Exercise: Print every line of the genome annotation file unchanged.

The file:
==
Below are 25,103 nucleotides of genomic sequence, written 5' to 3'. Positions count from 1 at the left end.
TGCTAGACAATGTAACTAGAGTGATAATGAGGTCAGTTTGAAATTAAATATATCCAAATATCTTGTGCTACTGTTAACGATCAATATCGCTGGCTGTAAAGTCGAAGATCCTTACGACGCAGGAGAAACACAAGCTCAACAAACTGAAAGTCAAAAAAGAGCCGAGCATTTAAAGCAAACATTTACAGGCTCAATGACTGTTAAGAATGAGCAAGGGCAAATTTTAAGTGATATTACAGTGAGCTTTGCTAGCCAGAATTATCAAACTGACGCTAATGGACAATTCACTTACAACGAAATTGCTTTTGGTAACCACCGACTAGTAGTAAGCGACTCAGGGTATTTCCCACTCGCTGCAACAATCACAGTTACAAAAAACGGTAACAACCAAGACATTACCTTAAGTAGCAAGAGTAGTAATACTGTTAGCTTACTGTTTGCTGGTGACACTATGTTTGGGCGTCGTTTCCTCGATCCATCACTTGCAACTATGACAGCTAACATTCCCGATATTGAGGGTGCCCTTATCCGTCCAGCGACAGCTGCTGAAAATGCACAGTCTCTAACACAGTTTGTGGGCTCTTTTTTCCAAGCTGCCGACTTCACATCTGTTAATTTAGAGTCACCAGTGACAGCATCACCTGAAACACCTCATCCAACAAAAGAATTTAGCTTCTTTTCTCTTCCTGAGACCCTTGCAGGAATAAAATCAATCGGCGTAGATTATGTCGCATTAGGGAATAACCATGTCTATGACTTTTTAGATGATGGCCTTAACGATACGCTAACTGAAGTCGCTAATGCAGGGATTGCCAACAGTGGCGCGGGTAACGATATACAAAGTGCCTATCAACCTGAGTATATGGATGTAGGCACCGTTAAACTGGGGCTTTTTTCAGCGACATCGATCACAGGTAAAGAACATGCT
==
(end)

Below are 25,103 nucleotides of genomic sequence, written 5' to 3'. Positions count from 1 at the left end.
TGCTAGACAATGTAACTAGAGTGATAATGAGGTCAGTTTGAAATTAAATATATCCAAATATCTTGTGCTACTGTTAACGATCAATATCGCTGGCTGTAAAGTCGAAGATCCTTACGACGCAGGAGAAACACAAGCTCAACAAACTGAAAGTCAAAAAAGAGCCGAGCATTTAAAGCAAACATTTACAGGCTCAATGACTGTTAAGAATGAGCAAGGGCAAATTTTAAGTGATATTACAGTGAGCTTTGCTAGCCAGAATTATCAAACTGACGCTAATGGACAATTCACTTACAACGAAATTGCTTTTGGTAACCACCGACTAGTAGTAAGCGACTCAGGGTATTTCCCACTCGCTGCAACAATCACAGTTACAAAAAACGGTAACAACCAAGACATTACCTTAAGTAGCAAGAGTAGTAATACTGTTAGCTTACTGTTTGCTGGTGACACTATGTTTGGGCGTCGTTTCCTCGATCCATCACTTGCAACTATGACAGCTAACATTCCCGATATTGAGGGTGCCCTTATCCGTCCAGCGACAGCTGCTGAAAATGCACAGTCTCTAACACAGTTTGTGGGCTCTTTTTTCCAAGCTGCCGACTTCACATCTGTTAATTTAGAGTCACCAGTGACAGCATCACCTGAAACACCTCATCCAACAAAAGAATTTAGCTTCTTTTCTCTTCCTGAGACCCTTGCAGGAATAAAATCAATCGGCGTAGATTATGTCGCATTAGGGAATAACCATGTCTATGACTTTTTAGATGATGGCCTTAACGATACGCTAACTGAAGTCGCTAATGCAGGGATTGCCAACAGTGGCGCGGGTAACGATATACAAAGTGCCTATCAACCTGAGTATATGGATGTAGGCACCGTTAAACTGGGGCTTTTTTCAGCGACATCGATCACAGGTAAAGAACATGCT